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Ayté, J. Early Spliceosomal Complex. Encyclopedia. Available online: https://encyclopedia.pub/entry/16716 (accessed on 17 June 2024).
Ayté J. Early Spliceosomal Complex. Encyclopedia. Available at: https://encyclopedia.pub/entry/16716. Accessed June 17, 2024.
Ayté, José. "Early Spliceosomal Complex" Encyclopedia, https://encyclopedia.pub/entry/16716 (accessed June 17, 2024).
Ayté, J. (2021, December 03). Early Spliceosomal Complex. In Encyclopedia. https://encyclopedia.pub/entry/16716
Ayté, José. "Early Spliceosomal Complex." Encyclopedia. Web. 03 December, 2021.
Early Spliceosomal Complex
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Crucial for the definition of the exon–intron junctions is the early spliceosomal complex (E complex), also called commitment complex (CC) in yeast. This minimal complex consists of the U1-snRNP, SF1, and U2AFand is sufficient to recognize all intron definingciselements. Base pairing between the 5′ ss and the 5′-end of U1 snRNA defines the start of the intron.

splicing spliceosome E-complex Prp2 5′ splicing site exon–intron junction fission yeast U2AF65

1. Introduction

Splicing of mRNA precursors is an essential part of regulated gene expression. The process consists in the excision of the introns (non-coding sequences) from the precursor mRNA (pre-mRNA), and results in the ligation of the coding sequences (exons), forming the mature mRNA. This is achieved by two consecutive trans-esterification reactions, which need to occur at nucleotide precision to avoid frame shifting with adverse consequences on the protein coding potential of the mRNA. To achieve this accuracy, sequence specific cis-acting elements on the pre-mRNA define the exon intron junctions. Evidence indicates that splicing has evolved during eukaryogenesis from self-splicing group II introns of prokaryotes together with the spliceosome acting in trans, to catalyze the splicing reaction [1][2]. Two types of spliceosomes are present across eukaryotes, namely the major and the minor spliceosome. Each spliceosome splices its own type of introns, the U2-type introns for the major spliceosome and the U12-type introns for the minor counterpart. The core mechanism of U2-type splicing is conserved from yeast to higher eukaryotes, as is the spliceosome [3]. However, U12 introns (and the associated snRNAs) are absent from the yeasts Saccharomyces cerevisiae and Schizosaccharomyces pombe [4]. In this review, we will focus on the major spliceosome and U2-type introns and compare introns and the splicing machinery between S. cerevisae , S. pombe , and humans to highlight common ancestor mechanisms and how their increase in complexity over evolution might enable the transition from constitutive to regulated and alternative splicing.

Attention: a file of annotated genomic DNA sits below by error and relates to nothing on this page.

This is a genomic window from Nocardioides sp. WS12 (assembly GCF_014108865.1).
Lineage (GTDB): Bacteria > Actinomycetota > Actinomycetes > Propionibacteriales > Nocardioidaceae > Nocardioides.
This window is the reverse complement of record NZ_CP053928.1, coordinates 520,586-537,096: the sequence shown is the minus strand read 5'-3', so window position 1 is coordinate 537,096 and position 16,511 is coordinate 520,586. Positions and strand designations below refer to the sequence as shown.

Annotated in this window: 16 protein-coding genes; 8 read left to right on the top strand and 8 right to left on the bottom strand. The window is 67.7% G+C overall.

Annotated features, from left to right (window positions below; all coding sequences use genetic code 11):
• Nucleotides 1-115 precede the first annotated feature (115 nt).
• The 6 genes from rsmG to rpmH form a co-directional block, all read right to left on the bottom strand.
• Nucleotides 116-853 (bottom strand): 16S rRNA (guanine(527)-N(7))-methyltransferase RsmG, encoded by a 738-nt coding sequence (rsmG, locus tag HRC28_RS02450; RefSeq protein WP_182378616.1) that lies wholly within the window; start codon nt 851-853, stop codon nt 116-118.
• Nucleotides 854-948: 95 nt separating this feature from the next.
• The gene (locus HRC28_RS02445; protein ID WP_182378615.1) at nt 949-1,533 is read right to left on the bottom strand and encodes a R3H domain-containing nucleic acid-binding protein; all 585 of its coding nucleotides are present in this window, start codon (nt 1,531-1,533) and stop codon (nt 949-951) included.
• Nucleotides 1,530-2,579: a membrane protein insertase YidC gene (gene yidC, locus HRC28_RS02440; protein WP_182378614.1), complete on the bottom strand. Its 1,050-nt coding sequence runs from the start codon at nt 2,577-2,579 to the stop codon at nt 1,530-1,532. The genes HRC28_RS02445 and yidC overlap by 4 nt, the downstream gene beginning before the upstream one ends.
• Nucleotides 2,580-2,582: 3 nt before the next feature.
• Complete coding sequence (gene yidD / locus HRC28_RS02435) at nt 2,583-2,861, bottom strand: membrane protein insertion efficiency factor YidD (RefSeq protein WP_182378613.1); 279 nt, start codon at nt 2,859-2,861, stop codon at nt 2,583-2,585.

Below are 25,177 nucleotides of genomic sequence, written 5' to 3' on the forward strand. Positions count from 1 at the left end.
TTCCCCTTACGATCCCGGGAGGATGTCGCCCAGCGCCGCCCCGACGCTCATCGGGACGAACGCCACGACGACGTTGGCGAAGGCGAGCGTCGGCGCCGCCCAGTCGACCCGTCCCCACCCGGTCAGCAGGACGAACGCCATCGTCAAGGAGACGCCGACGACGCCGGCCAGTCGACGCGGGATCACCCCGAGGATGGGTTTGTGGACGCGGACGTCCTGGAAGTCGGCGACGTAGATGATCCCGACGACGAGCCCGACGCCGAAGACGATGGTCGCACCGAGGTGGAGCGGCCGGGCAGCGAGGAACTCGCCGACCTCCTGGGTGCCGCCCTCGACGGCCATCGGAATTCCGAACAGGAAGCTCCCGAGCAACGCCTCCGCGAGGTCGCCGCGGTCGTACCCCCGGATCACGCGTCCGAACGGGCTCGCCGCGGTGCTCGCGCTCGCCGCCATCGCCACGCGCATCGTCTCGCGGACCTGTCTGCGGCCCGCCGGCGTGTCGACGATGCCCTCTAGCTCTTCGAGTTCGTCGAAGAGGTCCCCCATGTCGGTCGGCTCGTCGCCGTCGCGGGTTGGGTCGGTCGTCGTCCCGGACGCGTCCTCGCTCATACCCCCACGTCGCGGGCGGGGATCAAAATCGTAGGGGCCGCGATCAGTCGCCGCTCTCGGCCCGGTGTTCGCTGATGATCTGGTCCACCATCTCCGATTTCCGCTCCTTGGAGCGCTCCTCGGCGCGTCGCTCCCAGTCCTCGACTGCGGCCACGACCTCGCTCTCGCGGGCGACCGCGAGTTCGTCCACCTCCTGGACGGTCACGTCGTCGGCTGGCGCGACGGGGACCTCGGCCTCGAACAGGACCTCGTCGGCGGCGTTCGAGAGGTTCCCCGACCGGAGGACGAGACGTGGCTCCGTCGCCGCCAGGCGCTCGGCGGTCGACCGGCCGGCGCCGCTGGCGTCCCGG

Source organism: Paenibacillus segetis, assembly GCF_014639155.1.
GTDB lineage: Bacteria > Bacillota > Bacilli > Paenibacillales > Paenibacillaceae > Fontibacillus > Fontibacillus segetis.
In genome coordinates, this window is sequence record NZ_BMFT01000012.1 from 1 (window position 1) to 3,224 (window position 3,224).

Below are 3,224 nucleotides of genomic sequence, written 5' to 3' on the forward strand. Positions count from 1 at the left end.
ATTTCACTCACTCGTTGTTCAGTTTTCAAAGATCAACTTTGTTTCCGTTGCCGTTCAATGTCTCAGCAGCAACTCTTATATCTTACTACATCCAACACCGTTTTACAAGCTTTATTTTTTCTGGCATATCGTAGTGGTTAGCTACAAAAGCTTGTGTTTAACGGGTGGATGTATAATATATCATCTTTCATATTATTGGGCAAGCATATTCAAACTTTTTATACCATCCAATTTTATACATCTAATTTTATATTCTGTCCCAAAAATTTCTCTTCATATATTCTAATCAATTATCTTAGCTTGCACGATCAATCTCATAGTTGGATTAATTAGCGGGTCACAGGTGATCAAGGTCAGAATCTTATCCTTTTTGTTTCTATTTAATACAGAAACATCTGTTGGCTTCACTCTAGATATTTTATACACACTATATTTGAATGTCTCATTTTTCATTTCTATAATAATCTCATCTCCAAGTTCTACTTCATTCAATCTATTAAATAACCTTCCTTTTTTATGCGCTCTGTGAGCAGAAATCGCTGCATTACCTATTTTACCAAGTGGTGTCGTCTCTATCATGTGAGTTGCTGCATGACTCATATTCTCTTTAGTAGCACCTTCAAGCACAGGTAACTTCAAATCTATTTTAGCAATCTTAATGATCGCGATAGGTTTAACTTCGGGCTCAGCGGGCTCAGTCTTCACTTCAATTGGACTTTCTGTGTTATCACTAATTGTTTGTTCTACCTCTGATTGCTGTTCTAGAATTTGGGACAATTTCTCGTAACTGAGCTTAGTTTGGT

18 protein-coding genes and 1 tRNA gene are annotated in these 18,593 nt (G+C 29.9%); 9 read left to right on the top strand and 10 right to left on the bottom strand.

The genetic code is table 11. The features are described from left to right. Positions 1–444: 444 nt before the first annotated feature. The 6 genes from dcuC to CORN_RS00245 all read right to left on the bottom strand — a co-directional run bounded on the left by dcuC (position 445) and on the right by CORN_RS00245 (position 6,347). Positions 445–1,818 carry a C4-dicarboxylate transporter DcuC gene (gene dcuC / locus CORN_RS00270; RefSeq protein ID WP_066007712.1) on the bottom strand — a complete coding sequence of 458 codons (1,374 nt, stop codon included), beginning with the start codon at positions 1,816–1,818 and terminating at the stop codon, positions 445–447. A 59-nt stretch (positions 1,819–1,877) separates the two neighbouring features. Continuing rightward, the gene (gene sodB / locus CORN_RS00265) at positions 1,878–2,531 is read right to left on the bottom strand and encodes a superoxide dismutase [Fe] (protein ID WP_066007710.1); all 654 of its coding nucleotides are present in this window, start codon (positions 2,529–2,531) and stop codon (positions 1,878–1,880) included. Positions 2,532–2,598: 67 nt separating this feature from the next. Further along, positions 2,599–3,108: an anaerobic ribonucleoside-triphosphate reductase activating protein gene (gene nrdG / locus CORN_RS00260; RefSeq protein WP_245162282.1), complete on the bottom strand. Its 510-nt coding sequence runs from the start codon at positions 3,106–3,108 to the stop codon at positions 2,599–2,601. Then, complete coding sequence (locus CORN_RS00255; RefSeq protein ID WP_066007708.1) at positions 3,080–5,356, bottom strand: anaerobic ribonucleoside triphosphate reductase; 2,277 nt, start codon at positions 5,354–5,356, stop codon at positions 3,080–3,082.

2. The Spliceosome

The spliceosome is a multi-component machine composed of five small nuclear RNAs (snRNAs) pre-assembled with proteins into small ribonucleoproteins (snRNPs) and hundreds of additional proteins. The five different snRNPs are called U1, U2, U4, U5, and U6 [5][6][7]. The assembly of the spliceosome takes place through multiple dynamic interactions that leads to the formation of different intermediate complexes: E (ATP independent), A, B, and C (ATP dependent) [8][9][10].

In the first step of spliceosome assembly, the exon intron junctions are defined by recognition and interaction with the cis-acting elements on the pre-mRNA termed the 5′ and 3′ splice sites (5′ ss and 3′ ss) [11]. The formation of the first spliceosomal complex (E-complex) is initiated by U1 snRNP interaction with the 5′ ss and the cooperative recognition of the 3′ ss by SF1 (Splicing Factor 1) and U2AF (U2 snRNP auxiliary factor). The A-complex is formed when U2 snRNP displaces SF1. Next, U4/U5-U6 tri-snRNP binding to 5′ ss results in the formation of the pre-catalytic B-complex and rearrangements of RNA-RNA and RNA-protein interactions lead to the catalytic active spliceosome. After completion of the first trans-esterification reaction, the C-complex is formed, which carries out the second reaction of splicing [11][12].

3. The Evolution of the Spliceosome

The core machinery of the U2-type spliceosome is highly conserved across eukaryotes [13][14]. Comparison of the spliceosomal components between S. pombe , S. cerevisiae , and humans confirmed this conservation [3]. There are, however, some factors that are present in fission yeast and humans that appear to be absent in budding yeast and several factors are present in humans that do not exist in either yeast. As the basic splicing mechanism is functional in all three organisms, the increase in the complexity of the spliceosome is thought to contribute to the evolution from mainly constitutive splicing in budding yeast to a highly regulated and alternative splicing in humans.

Due to the evolutionary conservation of the splicing machinery, studies in the fission and budding yeasts have been fundamental for the discovery of spliceosomal components and for the dissection of basic mechanisms of splicing [3][15][16][17][18][19][20][21][22]. There are, however, major differences in the splicing machinery between the two yeast species. While phylogenetic studies revealed that many proteins of the splicing machinery are well conserved, about 40% of the fission yeast splicing factors are more similar to the human proteins than to the budding yeast proteins [3][19]. Most of these factors are described to play a role in the recognition of the 3′ ss. [3][23]. In this line, members of the family of serine/arginine (SR)-rich proteins, which have been shown to interact with proteins that recognize the 3′ splice site, are found in both fission yeast and humans but are absent in budding yeast. The higher degree of conservation of transacting splicing factors parallels the high degree of degeneracy of splice site sequences in S. pombe , which closely reflects the observation in human transcripts [13]. For this and other reasons detailed below, it is considered that S. pombe represents an evolutionary intermediate between the constitutive mechanism of splicing in S. cerevisiae and the dynamically regulated process of splicing in humans, which allows alternative splicing of the same pre-mRNA into different mRNAs.